For trees measuring greater than 12" in diameter, soil excavation work or root cutting shall not occur closer than the distance measured by the circumference of the tree or a maximum distance of six feet. Soil excavation work is permitted closer than the distance parameters established above, provided all the excavation of soil is done by hand, shovel, or auger, and no roots greater than 2" in diameter are cut.

If any root larger than 2 inches in diameter is cut or removed from one side of the tree, the crown should be reduced on the same side.


The big difference between this side of the cottage and the other side is that the grade is lower on the other side. Additionally, the grade on the other side slopes away from the house, while on this side, it slopes into the house. I'm thinking it might be prudent to insulate this side given that it will receive a lot more moisture than the other side. I did some research after you mentionned it and apparently this is common practice in Scandinavia where they have many buildings on footers that are above the frost line.

As for the rock, it is very deceiving. Most of the rock in the area has a very high iron content making them brittle on the surface (where rusting has occured) but very hard after you've gotten through the surface. We were using a chisel and sledge hammer on that huge immovable rock and we weren't even able to make a dent in it once the surface came off.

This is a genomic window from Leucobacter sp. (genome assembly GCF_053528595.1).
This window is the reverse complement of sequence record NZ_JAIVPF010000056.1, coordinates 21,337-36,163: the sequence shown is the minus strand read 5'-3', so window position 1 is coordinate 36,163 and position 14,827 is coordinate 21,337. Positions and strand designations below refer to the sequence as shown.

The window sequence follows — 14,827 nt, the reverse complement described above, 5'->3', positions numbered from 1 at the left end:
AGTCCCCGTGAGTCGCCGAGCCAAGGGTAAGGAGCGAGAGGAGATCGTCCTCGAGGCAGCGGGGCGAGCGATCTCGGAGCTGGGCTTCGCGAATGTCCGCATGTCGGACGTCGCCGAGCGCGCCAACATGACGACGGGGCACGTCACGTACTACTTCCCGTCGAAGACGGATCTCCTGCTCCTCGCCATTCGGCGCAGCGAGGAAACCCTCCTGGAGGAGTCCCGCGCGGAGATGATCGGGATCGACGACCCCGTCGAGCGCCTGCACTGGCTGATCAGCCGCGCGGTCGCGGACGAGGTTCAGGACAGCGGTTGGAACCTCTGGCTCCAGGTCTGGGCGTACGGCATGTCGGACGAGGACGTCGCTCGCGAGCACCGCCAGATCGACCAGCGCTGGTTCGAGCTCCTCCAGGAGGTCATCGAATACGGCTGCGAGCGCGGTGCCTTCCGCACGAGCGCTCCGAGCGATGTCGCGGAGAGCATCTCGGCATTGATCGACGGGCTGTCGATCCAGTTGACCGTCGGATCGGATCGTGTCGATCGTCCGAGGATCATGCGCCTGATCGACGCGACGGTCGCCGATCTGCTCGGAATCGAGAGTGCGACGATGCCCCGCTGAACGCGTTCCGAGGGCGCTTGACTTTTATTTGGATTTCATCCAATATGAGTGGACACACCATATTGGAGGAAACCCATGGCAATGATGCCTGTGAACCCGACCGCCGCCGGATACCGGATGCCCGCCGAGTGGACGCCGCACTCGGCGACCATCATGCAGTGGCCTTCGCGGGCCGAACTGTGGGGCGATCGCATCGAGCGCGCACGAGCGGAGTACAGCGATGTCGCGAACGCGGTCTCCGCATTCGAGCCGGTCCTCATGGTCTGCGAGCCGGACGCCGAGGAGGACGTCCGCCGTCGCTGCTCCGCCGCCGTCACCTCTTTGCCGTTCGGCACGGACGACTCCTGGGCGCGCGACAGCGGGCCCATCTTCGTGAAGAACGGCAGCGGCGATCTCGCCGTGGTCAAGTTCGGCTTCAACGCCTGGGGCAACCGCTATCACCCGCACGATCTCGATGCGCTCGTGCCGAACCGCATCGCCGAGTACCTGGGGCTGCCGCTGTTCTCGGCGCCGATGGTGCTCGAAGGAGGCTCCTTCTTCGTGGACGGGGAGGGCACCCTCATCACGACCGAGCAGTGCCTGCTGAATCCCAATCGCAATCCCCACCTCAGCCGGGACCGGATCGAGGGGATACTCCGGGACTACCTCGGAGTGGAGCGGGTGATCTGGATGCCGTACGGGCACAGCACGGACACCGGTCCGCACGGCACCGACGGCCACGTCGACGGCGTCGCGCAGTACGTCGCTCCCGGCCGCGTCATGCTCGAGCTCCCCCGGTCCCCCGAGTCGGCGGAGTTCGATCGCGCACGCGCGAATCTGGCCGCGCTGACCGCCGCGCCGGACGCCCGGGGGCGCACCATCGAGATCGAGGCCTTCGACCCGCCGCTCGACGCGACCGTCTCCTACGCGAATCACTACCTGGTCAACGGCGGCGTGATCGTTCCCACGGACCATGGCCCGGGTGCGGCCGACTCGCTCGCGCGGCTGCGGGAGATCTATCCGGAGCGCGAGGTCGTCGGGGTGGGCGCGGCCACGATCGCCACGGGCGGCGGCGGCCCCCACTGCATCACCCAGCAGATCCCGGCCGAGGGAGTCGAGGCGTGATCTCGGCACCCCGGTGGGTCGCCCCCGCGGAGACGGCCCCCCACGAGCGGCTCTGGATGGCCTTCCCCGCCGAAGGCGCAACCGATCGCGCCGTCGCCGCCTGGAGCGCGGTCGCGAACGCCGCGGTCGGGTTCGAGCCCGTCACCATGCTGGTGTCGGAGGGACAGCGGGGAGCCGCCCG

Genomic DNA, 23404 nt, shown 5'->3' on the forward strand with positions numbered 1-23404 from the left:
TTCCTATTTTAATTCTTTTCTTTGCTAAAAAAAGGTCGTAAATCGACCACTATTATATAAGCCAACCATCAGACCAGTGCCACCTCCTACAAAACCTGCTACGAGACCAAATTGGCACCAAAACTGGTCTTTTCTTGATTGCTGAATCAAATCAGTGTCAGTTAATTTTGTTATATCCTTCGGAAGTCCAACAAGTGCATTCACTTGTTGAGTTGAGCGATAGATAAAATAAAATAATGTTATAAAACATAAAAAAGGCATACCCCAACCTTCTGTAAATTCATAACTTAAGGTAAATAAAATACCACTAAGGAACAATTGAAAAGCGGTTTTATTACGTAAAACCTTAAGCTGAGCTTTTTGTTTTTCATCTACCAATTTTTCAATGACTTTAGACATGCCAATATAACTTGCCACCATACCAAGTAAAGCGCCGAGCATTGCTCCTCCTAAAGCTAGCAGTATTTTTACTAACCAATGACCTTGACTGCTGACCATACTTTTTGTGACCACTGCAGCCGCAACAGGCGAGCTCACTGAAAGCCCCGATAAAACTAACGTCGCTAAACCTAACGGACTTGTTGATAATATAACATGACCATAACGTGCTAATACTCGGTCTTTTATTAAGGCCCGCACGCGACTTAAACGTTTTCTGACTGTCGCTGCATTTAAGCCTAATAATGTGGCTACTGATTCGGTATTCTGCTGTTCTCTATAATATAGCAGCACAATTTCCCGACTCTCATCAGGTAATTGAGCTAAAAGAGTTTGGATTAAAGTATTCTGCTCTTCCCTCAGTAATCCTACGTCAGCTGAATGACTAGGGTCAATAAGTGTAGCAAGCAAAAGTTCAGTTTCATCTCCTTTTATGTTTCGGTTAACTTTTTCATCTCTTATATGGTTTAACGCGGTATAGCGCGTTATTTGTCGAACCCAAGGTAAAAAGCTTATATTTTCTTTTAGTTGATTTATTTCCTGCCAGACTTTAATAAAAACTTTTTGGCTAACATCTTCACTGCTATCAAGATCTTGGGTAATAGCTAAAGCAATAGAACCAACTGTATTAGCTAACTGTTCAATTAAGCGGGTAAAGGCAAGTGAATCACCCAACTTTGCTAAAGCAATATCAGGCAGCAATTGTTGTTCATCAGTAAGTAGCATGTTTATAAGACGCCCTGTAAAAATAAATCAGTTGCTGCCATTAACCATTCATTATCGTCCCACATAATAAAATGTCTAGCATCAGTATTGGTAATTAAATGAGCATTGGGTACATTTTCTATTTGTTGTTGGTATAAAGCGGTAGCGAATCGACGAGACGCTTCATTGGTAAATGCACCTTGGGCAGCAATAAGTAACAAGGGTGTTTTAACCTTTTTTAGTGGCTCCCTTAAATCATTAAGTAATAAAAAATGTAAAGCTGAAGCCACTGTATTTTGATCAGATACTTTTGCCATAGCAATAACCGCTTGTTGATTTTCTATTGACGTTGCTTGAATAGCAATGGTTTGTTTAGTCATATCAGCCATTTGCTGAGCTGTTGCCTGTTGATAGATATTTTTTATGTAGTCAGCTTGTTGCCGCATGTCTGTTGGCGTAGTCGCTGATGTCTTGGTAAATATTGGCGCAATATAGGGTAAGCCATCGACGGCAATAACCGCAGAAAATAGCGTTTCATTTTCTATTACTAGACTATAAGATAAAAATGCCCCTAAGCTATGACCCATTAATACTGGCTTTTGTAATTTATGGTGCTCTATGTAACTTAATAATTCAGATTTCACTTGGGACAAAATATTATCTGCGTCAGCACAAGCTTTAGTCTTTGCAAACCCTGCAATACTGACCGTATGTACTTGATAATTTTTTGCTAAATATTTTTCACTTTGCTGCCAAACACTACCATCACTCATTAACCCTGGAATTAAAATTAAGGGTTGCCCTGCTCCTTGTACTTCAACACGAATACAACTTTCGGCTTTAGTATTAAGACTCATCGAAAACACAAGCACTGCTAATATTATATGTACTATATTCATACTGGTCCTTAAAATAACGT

Regards, George

--------------------------------------------------------------------------------

#142: Author: Wgoodrich, Posted: Thu Nov 27, 2003 2:28 pm
----
A growing tree root in a few years can destroy a solid concrete footing. If you plan to leave that root in your foundation or footing make sure to create a minimum hole size 2.5 times that root's diameter to allow for growth. This will give you about a decade before that root starts damaging that footer of foundation.

The goal of insulating or not insulating a footer when repairing an existing footer is equal potential. You are there, look at the conditions and think frost heave in harsh winter. Try and make your repair design so the equal potential of heave is as equal as you can.